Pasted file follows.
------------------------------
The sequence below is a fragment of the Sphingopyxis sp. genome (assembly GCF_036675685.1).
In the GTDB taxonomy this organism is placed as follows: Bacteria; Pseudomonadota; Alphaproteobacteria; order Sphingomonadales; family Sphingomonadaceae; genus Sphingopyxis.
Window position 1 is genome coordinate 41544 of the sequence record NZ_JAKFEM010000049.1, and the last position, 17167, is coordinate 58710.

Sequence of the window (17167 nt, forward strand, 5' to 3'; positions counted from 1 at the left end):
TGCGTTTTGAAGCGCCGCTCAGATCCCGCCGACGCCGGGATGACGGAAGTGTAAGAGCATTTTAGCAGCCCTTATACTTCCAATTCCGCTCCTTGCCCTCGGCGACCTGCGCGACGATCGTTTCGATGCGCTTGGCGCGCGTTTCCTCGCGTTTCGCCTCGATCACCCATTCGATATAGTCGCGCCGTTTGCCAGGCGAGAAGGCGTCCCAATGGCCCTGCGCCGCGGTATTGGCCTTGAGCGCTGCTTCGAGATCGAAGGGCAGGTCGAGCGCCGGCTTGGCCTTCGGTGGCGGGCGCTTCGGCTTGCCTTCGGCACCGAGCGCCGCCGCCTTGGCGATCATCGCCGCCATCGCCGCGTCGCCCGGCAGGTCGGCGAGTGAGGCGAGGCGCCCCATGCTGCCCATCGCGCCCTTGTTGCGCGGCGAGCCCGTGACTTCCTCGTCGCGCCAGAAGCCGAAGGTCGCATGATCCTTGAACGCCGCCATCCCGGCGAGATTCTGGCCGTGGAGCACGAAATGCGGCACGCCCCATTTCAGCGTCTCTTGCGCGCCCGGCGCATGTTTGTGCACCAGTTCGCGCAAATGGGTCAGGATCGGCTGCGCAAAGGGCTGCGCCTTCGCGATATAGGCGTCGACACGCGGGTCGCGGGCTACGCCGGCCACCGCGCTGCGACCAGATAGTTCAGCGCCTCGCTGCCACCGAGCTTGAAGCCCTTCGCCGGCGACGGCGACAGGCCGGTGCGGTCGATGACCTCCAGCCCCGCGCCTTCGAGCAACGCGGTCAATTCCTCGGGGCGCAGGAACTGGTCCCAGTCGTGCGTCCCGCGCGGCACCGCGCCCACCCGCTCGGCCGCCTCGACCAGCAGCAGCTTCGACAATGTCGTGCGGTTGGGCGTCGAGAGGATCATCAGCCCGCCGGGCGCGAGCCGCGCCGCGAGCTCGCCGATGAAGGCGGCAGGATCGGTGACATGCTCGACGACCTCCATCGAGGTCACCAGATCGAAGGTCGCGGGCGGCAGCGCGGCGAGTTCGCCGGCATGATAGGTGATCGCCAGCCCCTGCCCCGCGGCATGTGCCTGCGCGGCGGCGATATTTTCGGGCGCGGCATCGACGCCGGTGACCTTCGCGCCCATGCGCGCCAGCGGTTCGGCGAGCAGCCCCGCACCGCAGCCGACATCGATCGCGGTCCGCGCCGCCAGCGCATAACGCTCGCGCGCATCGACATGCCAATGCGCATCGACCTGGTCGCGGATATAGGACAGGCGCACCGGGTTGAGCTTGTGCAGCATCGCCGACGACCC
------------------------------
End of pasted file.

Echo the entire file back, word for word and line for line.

The sequence below is a fragment of the Sphingopyxis sp. genome (assembly GCF_036675685.1).
In the GTDB taxonomy this organism is placed as follows: Bacteria; Pseudomonadota; Alphaproteobacteria; order Sphingomonadales; family Sphingomonadaceae; genus Sphingopyxis.
Window position 1 is genome coordinate 41544 of the sequence record NZ_JAKFEM010000049.1, and the last position, 17167, is coordinate 58710.

Sequence of the window (17167 nt, forward strand, 5' to 3'; positions counted from 1 at the left end):
TGCGTTTTGAAGCGCCGCTCAGATCCCGCCGACGCCGGGATGACGGAAGTGTAAGAGCATTTTAGCAGCCCTTATACTTCCAATTCCGCTCCTTGCCCTCGGCGACCTGCGCGACGATCGTTTCGATGCGCTTGGCGCGCGTTTCCTCGCGTTTCGCCTCGATCACCCATTCGATATAGTCGCGCCGTTTGCCAGGCGAGAAGGCGTCCCAATGGCCCTGCGCCGCGGTATTGGCCTTGAGCGCTGCTTCGAGATCGAAGGGCAGGTCGAGCGCCGGCTTGGCCTTCGGTGGCGGGCGCTTCGGCTTGCCTTCGGCACCGAGCGCCGCCGCCTTGGCGATCATCGCCGCCATCGCCGCGTCGCCCGGCAGGTCGGCGAGTGAGGCGAGGCGCCCCATGCTGCCCATCGCGCCCTTGTTGCGCGGCGAGCCCGTGACTTCCTCGTCGCGCCAGAAGCCGAAGGTCGCATGATCCTTGAACGCCGCCATCCCGGCGAGATTCTGGCCGTGGAGCACGAAATGCGGCACGCCCCATTTCAGCGTCTCTTGCGCGCCCGGCGCATGTTTGTGCACCAGTTCGCGCAAATGGGTCAGGATCGGCTGCGCAAAGGGCTGCGCCTTCGCGATATAGGCGTCGACACGCGGGTCGCGGGCTACGCCGGCCACCGCGCTGCGACCAGATAGTTCAGCGCCTCGCTGCCACCGAGCTTGAAGCCCTTCGCCGGCGACGGCGACAGGCCGGTGCGGTCGATGACCTCCAGCCCCGCGCCTTCGAGCAACGCGGTCAATTCCTCGGGGCGCAGGAACTGGTCCCAGTCGTGCGTCCCGCGCGGCACCGCGCCCACCCGCTCGGCCGCCTCGACCAGCAGCAGCTTCGACAATGTCGTGCGGTTGGGCGTCGAGAGGATCATCAGCCCGCCGGGCGCGAGCCGCGCCGCGAGCTCGCCGATGAAGGCGGCAGGATCGGTGACATGCTCGACGACCTCCATCGAGGTCACCAGATCGAAGGTCGCGGGCGGCAGCGCGGCGAGTTCGCCGGCATGATAGGTGATCGCCAGCCCCTGCCCCGCGGCATGTGCCTGCGCGGCGGCGATATTTTCGGGCGCGGCATCGACGCCGGTGACCTTCGCGCCCATGCGCGCCAGCGGTTCGGCGAGCAGCCCCGCACCGCAGCCGACATCGATCGCGGTCCGCGCCGCCAGCGCATAACGCTCGCGCGCATCGACATGCCAATGCGCATCGACCTGGTCGCGGATATAGGACAGGCGCACCGGGTTGAGCTTGTGCAGCATCGCCGACGACCC